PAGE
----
Education News from NY Times
Updated: 7 hours 4 min ago
The governors of Oklahoma and South Carolina are considering signing bills to replace the Common Core standards with locally written versions, and Missouri is considering a related measure.
Riding a wave of interest in technology, Stanford University has risen to the top of measures that Harvard once dominated.
A bill includes a provision for a waiver process for local school districts that found it too expensive to comply with the White House nutritional guidelines passed in 2012.
We list this school year’s Text-to-Text lessons by subject matter for easy access, and ask you for suggestions on what texts you would like to see paired for next year.
Motherlode Blog: Submitted: Teenagers Do Not Need Smartphones, So They Should Pay for Them. Discuss.
Teenagers may need to make calls and send and receive texts, but do they need access to Instagram and a store full of apps? Probably not. So if that’s a want, not a need, shouldn’t they pay for it?
What is your reaction to the word “feminist”? How would you define it? Have you heard of the “I need feminism because…” campaign?
Professor Florescu wrote books that sought to identify Vlad, the 15th-century monarch, as the historical inspiration for Bram Stoker’s antihero.
We offer a few teaching ideas and resources from The Times and around the Web for appreciating the work of Ms. Angelou, the writer, actress and activist many called the “people’s poet.”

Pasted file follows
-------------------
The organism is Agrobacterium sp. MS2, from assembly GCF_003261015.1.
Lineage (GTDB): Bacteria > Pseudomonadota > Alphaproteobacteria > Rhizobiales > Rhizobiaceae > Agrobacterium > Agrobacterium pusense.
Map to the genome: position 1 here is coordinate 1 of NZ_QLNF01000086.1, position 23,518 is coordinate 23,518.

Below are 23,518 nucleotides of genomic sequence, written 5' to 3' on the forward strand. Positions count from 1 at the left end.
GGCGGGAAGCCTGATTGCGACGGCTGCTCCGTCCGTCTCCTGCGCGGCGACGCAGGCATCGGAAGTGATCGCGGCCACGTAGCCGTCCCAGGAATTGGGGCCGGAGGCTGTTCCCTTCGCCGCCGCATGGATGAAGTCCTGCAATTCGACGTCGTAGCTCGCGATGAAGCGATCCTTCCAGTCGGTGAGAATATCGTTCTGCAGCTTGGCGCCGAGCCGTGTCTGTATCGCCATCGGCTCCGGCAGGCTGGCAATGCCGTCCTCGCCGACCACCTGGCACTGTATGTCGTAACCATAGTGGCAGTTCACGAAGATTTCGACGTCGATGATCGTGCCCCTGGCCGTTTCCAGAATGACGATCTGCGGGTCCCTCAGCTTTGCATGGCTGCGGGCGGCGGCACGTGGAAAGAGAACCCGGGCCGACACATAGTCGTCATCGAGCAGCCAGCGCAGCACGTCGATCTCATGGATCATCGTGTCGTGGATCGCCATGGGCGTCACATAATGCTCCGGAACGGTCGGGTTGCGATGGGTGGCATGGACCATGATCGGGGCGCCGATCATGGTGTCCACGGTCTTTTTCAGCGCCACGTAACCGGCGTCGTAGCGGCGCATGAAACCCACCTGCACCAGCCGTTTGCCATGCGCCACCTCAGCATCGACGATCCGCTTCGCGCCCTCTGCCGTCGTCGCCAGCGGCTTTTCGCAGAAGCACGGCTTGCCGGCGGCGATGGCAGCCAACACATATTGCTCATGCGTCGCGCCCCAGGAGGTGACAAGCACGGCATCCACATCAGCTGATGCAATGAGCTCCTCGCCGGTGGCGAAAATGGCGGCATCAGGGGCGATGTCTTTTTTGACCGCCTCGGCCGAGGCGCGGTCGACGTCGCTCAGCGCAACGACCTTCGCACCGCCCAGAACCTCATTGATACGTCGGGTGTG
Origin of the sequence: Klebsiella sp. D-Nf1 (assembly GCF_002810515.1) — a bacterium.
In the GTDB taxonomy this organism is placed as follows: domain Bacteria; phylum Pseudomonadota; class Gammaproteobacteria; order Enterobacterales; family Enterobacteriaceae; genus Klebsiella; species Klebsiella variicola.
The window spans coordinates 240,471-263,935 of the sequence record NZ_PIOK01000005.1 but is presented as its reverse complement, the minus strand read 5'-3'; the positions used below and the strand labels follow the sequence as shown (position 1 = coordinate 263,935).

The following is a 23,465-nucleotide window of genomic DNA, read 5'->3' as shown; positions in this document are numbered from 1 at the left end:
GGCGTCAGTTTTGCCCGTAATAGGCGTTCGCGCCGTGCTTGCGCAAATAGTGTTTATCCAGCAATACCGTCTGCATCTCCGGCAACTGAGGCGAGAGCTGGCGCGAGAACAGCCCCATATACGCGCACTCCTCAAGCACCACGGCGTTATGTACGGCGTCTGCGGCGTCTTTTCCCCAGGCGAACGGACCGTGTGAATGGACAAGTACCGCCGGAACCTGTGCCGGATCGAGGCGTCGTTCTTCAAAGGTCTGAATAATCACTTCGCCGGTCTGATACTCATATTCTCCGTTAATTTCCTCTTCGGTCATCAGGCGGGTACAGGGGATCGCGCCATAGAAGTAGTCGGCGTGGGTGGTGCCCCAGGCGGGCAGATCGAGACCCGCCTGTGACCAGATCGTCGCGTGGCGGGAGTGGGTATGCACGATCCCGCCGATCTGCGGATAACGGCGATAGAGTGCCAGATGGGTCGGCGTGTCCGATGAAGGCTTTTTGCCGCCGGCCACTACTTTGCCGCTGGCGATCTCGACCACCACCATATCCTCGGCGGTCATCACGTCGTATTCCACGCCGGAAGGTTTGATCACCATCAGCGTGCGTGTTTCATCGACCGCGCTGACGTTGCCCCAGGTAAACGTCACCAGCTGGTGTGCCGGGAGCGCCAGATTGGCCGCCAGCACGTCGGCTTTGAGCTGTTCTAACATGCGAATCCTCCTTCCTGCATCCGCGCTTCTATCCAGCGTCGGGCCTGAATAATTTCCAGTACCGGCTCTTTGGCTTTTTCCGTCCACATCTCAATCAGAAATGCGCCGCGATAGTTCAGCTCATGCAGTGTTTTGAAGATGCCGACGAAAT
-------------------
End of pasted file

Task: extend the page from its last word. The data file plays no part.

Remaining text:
The meat-loving Ruder family hopes to build vegetarian meals from their new C.S.A. box twice a week without even thinking of feeling deprived. The Recipes for Health columnist Martha Rose Shulman has a plan.
Motherlode Blog: With a Hashtag, Women Take On Our Fears for Our Daughters and Ourselves: #YesAllWomen
When the media reported on a gunman’s misogynistic motives, some men responded with #NotAllMen. But while not all men prey on women, #YesAllWomen — including our daughters — take the risk of violence into account when we choose everything from our route to our clothes.
The Small Schools Athletic League was created with virtually no city money when new high schools found themselves with few or no sports programs available through the official league.
A long line of academic research, comparing otherwise similar people, finds that those who graduate from college do better.